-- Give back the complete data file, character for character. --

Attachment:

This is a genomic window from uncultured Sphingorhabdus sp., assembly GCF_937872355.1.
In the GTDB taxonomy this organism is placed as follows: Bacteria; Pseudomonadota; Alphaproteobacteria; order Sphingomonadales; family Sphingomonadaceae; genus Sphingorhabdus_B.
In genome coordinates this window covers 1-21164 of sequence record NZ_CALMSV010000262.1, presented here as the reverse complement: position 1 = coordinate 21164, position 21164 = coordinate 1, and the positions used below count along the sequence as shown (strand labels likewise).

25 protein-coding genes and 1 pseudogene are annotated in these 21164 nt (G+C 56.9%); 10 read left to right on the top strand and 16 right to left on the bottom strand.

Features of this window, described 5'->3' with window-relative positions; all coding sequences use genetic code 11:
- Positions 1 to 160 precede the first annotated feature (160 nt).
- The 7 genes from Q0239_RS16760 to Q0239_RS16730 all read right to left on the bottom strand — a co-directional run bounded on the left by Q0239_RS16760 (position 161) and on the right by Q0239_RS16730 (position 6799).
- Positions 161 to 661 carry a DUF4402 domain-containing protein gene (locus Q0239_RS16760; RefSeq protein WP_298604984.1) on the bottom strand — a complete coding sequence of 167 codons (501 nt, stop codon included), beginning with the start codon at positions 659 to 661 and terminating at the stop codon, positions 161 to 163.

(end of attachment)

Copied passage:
This is a genomic window from uncultured Sphingorhabdus sp., assembly GCF_937872355.1.
In the GTDB taxonomy this organism is placed as follows: Bacteria; Pseudomonadota; Alphaproteobacteria; order Sphingomonadales; family Sphingomonadaceae; genus Sphingorhabdus_B.
In genome coordinates this window covers 1-21164 of sequence record NZ_CALMSV010000262.1, presented here as the reverse complement: position 1 = coordinate 21164, position 21164 = coordinate 1, and the positions used below count along the sequence as shown (strand labels likewise).

25 protein-coding genes and 1 pseudogene are annotated in these 21164 nt (G+C 56.9%); 10 read left to right on the top strand and 16 right to left on the bottom strand.

Features of this window, described 5'->3' with window-relative positions; all coding sequences use genetic code 11:
- Positions 1 to 160 precede the first annotated feature (160 nt).
- The 7 genes from Q0239_RS16760 to Q0239_RS16730 all read right to left on the bottom strand — a co-directional run bounded on the left by Q0239_RS16760 (position 161) and on the right by Q0239_RS16730 (position 6799).
- Positions 161 to 661 carry a DUF4402 domain-containing protein gene (locus Q0239_RS16760; RefSeq protein WP_298604984.1) on the bottom strand — a complete coding sequence of 167 codons (501 nt, stop codon included), beginning with the start codon at positions 659 to 661 and terminating at the stop codon, positions 161 to 163.